One time I knocked a hole-in-one on number twelve, all the way across the dried-up creek and the thick ribbons of Arizona fescue and the nastiest pot bunker on the course. Morty and I were a twosome—he would mostly pout and drag his bag along the fairway, leaving ripples and tears in the fine green grass—but the little asshole wouldn’t vouch for me when we got back up to the clubhouse. I remember losing my shit, threatening to punch his lights out. I chased him outside to the deck of the vacant pool, and as he scurried away from me I thumped him in the back with an open fist. Morty pitched forward, smacked his head on the concrete on the way down, and tumbled into the water with a splash.

I fished him out of there right away, hooked my arms around his middle and brought him up for air. A little plume of blood spread across the surface of the water, which felt hand hot from the afternoon sunshine. His brow had split—four or five stitches, I think—and he bawled the whole bike ride home.

Anyway, an old codger was playing a few holes behind us that morning, and he saw my hole-in-one, so I got my name on the plaque.

My cheeks are puffing up, their capacity nearly full trying to keep all the wine from pouring down my throat. Sweat drips down the back of my neck, under my starchy collar. The rivulets barely wet me, though, because I’ve already soaked my shirt from all my dancing and drinking. My whole torso is slick, and this is perhaps the biggest reason why I manage suddenly to escape their grasp. I wrench and I wriggle and the spout of the wine bag pops out of my mouth, spraying every inch of the chest of Morty’s white shirt.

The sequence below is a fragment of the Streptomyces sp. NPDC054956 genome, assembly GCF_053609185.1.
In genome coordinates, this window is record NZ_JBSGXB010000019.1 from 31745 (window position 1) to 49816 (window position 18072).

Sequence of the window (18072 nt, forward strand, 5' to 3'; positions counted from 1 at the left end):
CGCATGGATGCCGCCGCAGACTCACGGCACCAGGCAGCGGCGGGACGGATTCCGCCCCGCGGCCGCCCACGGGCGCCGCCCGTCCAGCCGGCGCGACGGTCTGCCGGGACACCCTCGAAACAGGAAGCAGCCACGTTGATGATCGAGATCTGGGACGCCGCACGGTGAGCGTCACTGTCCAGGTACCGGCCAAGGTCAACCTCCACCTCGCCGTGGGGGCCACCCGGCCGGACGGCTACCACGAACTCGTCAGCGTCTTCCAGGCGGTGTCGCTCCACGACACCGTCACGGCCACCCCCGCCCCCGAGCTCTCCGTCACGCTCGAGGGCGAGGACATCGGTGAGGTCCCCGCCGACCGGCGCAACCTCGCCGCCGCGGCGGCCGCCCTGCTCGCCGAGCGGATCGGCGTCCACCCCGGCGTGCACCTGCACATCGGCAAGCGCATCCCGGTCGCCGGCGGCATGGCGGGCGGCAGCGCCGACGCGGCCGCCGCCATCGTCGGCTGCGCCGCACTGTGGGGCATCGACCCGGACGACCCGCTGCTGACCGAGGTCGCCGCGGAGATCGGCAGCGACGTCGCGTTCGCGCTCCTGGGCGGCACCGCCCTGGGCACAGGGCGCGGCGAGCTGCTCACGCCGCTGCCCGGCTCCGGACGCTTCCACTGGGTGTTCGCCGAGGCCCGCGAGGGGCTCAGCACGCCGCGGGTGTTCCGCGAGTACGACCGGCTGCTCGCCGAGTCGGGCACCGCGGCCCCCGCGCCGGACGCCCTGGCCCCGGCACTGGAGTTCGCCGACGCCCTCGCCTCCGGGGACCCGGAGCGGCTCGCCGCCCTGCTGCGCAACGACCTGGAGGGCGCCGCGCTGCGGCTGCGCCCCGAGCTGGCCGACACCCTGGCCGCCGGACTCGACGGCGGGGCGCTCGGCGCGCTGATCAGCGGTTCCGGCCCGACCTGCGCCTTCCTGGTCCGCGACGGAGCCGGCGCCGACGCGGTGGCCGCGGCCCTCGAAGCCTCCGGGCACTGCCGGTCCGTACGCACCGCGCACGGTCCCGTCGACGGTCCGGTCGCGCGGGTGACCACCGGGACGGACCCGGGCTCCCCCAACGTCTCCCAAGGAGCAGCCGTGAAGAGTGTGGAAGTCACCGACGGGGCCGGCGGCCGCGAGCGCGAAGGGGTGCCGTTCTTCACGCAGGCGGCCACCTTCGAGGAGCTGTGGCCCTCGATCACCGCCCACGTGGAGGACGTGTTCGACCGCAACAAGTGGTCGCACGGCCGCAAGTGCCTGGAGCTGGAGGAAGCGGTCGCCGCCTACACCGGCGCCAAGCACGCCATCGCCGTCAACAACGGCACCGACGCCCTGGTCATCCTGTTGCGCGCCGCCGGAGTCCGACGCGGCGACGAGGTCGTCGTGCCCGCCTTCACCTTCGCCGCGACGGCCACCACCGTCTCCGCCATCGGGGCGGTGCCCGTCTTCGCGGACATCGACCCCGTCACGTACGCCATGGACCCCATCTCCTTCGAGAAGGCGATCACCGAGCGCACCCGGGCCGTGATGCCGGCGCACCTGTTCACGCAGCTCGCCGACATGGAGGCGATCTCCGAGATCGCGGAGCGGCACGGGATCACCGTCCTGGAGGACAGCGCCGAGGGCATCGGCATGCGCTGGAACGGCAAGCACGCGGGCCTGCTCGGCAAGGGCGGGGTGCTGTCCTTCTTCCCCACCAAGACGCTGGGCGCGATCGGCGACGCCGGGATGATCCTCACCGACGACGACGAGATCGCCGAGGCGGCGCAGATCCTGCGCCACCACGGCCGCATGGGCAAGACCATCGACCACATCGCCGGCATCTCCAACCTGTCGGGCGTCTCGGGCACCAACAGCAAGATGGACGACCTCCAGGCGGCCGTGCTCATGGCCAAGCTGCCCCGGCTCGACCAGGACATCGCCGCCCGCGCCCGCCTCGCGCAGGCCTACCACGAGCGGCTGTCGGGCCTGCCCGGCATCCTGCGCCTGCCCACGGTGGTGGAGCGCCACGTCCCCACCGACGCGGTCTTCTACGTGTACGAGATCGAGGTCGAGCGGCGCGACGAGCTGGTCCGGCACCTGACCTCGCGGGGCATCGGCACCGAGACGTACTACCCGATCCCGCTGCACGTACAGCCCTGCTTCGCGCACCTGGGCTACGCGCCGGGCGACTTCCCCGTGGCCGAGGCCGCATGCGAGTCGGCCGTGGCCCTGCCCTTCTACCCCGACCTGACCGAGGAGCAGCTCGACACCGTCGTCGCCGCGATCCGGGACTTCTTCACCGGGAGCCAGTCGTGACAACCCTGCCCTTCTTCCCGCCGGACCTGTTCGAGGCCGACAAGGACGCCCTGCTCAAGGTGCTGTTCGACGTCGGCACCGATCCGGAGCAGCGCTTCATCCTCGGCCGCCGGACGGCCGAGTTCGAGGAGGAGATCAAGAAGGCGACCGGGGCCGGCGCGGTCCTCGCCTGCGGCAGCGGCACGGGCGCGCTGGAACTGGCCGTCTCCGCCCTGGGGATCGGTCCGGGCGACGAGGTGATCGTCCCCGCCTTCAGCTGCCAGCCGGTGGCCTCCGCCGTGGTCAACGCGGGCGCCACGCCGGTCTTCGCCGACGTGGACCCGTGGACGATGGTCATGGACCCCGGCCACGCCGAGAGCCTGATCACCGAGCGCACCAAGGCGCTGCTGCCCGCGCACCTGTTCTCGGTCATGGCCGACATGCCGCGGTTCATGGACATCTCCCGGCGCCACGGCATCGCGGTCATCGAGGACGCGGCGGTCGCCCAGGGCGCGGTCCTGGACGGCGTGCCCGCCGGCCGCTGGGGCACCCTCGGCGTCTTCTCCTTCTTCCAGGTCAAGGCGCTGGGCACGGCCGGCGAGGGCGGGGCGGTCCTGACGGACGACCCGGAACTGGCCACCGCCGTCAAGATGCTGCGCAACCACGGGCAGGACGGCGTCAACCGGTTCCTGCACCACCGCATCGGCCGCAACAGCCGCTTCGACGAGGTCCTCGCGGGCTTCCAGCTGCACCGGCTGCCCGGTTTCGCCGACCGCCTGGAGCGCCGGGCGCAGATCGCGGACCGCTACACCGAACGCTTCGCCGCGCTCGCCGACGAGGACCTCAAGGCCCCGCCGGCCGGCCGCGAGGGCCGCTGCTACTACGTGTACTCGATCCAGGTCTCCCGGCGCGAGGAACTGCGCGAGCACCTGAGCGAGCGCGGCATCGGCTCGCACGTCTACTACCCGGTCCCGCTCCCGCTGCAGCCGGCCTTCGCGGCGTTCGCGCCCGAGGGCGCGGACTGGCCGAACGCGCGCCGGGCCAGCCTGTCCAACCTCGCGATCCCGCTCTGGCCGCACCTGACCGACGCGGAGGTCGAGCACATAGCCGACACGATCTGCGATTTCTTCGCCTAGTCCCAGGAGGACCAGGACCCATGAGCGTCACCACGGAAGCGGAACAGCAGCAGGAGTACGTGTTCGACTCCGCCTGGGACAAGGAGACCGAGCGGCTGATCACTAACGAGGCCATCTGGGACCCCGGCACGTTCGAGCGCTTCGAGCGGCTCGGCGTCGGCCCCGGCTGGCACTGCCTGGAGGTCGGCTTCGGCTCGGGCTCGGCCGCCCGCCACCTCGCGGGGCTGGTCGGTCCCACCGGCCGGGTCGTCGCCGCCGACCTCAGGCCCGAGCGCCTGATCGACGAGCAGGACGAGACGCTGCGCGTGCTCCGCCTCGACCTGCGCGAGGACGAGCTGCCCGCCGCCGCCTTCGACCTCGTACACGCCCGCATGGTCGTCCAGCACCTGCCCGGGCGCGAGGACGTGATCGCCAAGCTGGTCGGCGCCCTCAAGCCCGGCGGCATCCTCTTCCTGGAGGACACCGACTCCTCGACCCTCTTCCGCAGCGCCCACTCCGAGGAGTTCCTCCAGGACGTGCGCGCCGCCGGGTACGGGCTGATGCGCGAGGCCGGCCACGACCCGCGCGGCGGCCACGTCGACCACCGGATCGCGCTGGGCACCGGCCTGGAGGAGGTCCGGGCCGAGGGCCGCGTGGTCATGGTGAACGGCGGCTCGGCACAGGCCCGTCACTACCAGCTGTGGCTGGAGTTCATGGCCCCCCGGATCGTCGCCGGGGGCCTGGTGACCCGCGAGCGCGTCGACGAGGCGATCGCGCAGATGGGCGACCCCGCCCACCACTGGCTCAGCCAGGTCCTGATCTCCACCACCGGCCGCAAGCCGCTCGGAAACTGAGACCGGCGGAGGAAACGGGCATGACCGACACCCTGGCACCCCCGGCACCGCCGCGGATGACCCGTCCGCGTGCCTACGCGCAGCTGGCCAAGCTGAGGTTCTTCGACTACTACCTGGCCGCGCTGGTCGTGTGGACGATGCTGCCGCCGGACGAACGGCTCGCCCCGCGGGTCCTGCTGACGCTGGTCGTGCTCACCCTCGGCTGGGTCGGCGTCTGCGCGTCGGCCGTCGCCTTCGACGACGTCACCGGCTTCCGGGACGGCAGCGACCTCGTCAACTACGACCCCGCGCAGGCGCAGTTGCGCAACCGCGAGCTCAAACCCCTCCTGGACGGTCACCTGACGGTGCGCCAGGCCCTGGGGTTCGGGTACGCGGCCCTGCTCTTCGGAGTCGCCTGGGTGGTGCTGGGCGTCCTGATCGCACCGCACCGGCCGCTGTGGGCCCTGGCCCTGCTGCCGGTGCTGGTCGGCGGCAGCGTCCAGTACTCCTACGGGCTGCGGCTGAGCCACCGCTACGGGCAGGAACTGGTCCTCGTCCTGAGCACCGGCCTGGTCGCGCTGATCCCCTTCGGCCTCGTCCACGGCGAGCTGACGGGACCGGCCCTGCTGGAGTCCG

I bolt for the door, moving straight and fast as the black-tailed jackrabbits that rove the course. My arms are still trapped behind me, but luckily I don’t walk on those. I can hear Morty cussing after me, crashing into folding chairs in pursuit, but by the time he’s across the room I’m already gone.

You only ever go slow in golf, but I can really run, too. Somewhere along the way, hustling through patchy yards and a strip mall parking lot, I get my hands free of Morty’s bow tie. It’s cold and bone dry out here, and the air whistles in my ears. At last I round the corner of a gas station into an alley. Hunched there next to a dumpster is an old couch, its cushions missing, probably scattered among multiple landfills. I sit on it anyway.